Asian stock markets mixed ahead of US jobs data
BEIJING (AP) — Asian stock markets are mixed after soft U.S. jobs data fueled optimism the Federal Reserve might feel less pressure to wind down stimulus.
Shanghai and Tokyo advanced while Seoul and Sydney declined. Hong Kong was little-changed.
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Wall Street’s benchmark S&P 500 index added 0.1%, pushed up by gains for tech and communications stocks.
The spread of the coronavirus’s delta variant and anti-disease measures have depressed hiring and consumer confidence. But that has reassured some investors that the Fed and other central banks might postpone plans to wind down easy credit and other stimulus that has supported stock prices.
China orders ride-hailing firms to correct unfair tactics
BEIJING (AP) — Chinese regulators have ordered ride-hailing platforms to correct unfair market tactics amid a crackdown on the internet sector that has spooked investors and shaved billions off the valuations of some of China’s biggest technology companies.
Eleven platforms were ordered by year’s end to stop unfair competition tactics and practices such as recruiting unlicensed drivers.
The ride-hailing industry led by Didi Global and Meituan employs millions, and platforms often jostle for market share by offering discounts and incentives.
The Chinese government has expressed concern over the exploitation of such workers, as they often work long days and lack basic welfare benefits. China’s state union in July called for better protection of labor rights and encouraged gig economy workers to form unions to boost protections.
Sector leader Didi has nearly 90% of the market in China, but China’s internet watchdog is investigating alleged data privacy violations.
Moderna, Japan partner recall 1.6 million doses
UNDATED (AP) — Moderna Inc. and its Japanese partner are recalling more than 1 million doses of the U.S. drug maker’s coronavirus vaccine after confirming contamination reported last week was tiny particles of stainless steel.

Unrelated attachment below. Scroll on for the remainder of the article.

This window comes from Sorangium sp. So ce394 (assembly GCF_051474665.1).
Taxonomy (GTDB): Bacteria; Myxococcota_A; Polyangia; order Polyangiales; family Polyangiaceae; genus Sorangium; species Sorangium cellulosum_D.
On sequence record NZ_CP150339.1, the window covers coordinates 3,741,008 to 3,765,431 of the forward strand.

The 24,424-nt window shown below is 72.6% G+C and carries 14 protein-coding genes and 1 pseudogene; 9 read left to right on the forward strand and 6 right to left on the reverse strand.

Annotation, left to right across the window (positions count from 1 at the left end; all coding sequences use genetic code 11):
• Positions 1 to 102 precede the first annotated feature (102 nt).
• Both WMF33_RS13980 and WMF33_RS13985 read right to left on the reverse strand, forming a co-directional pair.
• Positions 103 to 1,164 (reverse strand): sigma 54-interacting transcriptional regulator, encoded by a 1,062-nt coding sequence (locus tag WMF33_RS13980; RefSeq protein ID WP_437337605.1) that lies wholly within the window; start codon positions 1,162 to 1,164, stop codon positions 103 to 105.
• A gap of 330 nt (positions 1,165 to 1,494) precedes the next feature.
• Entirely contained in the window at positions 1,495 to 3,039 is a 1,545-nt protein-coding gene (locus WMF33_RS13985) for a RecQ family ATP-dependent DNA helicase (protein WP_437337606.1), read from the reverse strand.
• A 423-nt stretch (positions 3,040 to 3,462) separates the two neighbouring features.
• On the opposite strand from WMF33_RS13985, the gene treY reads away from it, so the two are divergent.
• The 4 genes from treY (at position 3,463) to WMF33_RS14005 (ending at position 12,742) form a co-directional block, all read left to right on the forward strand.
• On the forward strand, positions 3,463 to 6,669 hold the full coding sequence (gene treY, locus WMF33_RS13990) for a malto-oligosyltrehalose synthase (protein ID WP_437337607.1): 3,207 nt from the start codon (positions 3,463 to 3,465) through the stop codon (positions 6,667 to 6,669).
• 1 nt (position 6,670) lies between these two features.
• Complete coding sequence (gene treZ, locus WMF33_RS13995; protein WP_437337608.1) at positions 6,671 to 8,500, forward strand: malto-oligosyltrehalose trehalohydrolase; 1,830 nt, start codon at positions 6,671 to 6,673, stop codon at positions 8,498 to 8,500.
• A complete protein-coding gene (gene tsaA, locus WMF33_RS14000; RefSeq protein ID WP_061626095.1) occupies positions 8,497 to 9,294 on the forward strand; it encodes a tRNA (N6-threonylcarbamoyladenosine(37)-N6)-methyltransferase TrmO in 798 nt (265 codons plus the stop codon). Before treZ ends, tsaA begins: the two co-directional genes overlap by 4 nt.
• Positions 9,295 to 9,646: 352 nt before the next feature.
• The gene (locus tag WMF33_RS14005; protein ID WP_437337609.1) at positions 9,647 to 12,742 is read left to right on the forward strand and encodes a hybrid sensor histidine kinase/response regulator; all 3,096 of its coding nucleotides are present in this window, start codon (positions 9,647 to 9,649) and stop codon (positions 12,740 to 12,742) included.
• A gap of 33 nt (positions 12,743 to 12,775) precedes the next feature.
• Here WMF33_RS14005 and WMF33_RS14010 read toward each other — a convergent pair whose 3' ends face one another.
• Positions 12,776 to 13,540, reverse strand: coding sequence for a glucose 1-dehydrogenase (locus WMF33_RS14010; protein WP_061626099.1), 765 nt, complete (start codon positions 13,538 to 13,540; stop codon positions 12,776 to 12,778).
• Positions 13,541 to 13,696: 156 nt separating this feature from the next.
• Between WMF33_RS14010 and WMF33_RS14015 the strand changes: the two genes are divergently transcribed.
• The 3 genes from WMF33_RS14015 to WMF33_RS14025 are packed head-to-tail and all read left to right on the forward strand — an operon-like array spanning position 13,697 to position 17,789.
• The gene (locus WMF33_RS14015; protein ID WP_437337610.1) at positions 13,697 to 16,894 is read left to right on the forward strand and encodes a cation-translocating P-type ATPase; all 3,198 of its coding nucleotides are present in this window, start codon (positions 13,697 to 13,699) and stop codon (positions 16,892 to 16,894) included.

Takeda Pharmaceutical Co. is in charge of sale and distribution in Japan of the Moderna vaccine.
The two companies say an investigation at a Spanish factory that produced the vials in question concluded the contamination occurred in the process of putting stops on the vials.
The companies last month suspended 1.63 million doses produced at the line after reports of contamination.
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Japanese officials say about a half million people received shots from the vials before the problem surfaced. They do not believe the high-grade stainless steel poses health risks.
What can employers do if workers avoid COVID-19 vaccines?
UNDATED (AP) — More companies are requiring COVID-19 vaccines and taking actions to motivate employees into getting their shots.
It’s legal for businesses to require the shots, and they could fire employees who don’t comply. In other cases, workers might be required to wear masks or get regular tests for the virus. Some companies also are considering making the unvaccinated pay more for their health insurance.
At Delta Air Lines, unvaccinated employees on the company health plan will be charged $200 a month to help cover costs for possible COVID-19 hospital stays.
Employers also might limit business travel or perks like access to the company gym only to the vaccinated. Many businesses also have been offering cash, gift cards and other incentives to workers who get shots.
Ever since Pfizer’s vaccine recently got full approval from the Food and Drug Administration, more employers have started taking a harder stance on vaccination.
Auto maker Stellantis will fill gap by buying a finance arm